Gilles and Lund on firearm liability insurance mandates
From their conclusion:
Statutes requiring gun owners to carry liability insurance could be written in a way that would not violate the Second Amendment, but there are many constitutional pitfalls in such an undertaking. Such regulations could easily be used to impose disguised taxes, penalties, and prohibitions on gun ownership, to discriminate in favor of some law-abiding gun owners at the expense of others, or to promote overcharging by insurers supervised by state regulators eager to score political points with gun control advocates.
Nevertheless, a properly drafted regulation would do more good than some of the other measures that have recently been proposed, such as bans on so-called assault weapons and limits on the capacity of magazines for semi-automatic firearms. Such efforts to ban limited categories of politically unpopular devices are unlikely to have any significant effect on criminal violence or negligent behavior. A mandatory insurance regulation might at least have some effect in deterring negligence, though it would probably not be very great. Although such regulations hardly deserve to be among the highest of legislative priorities, they would increase the chances that those who suffer accidental injuries at the hands of negligent gun-owners would receive some compensation. If legislators who feel driven to “do something” about guns could be persuaded to adopt properly drafted mandatory liability insurance laws instead of other measures that are ineffective or unconstitutional (or both), that would be a better outcome for both public safety and individual liberty.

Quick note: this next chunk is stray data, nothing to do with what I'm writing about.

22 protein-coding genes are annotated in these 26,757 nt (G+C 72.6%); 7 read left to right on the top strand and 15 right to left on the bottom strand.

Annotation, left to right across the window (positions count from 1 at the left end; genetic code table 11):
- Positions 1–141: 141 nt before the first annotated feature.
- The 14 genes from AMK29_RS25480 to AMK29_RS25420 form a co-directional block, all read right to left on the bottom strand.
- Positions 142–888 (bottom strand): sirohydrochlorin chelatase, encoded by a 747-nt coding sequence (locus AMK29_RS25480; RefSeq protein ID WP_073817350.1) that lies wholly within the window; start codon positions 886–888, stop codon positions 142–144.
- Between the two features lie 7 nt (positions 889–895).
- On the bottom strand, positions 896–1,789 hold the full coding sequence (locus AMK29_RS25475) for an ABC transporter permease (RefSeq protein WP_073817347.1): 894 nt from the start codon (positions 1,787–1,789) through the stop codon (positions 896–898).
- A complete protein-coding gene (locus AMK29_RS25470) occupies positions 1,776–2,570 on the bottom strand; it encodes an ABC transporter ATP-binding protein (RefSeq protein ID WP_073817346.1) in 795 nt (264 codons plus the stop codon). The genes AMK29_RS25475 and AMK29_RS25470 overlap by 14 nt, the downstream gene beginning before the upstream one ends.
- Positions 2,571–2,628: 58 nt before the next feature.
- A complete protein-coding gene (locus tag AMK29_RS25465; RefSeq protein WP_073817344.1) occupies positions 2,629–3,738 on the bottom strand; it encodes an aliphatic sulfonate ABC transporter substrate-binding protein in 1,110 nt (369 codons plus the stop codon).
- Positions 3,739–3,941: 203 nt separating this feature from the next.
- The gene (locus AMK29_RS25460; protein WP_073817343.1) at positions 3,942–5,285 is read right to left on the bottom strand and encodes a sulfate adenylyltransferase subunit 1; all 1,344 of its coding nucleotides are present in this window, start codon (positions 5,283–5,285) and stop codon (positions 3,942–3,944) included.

The article is adapted from their piece in the February issue of Engage: The Journal of the Federalist Society Practice Groups.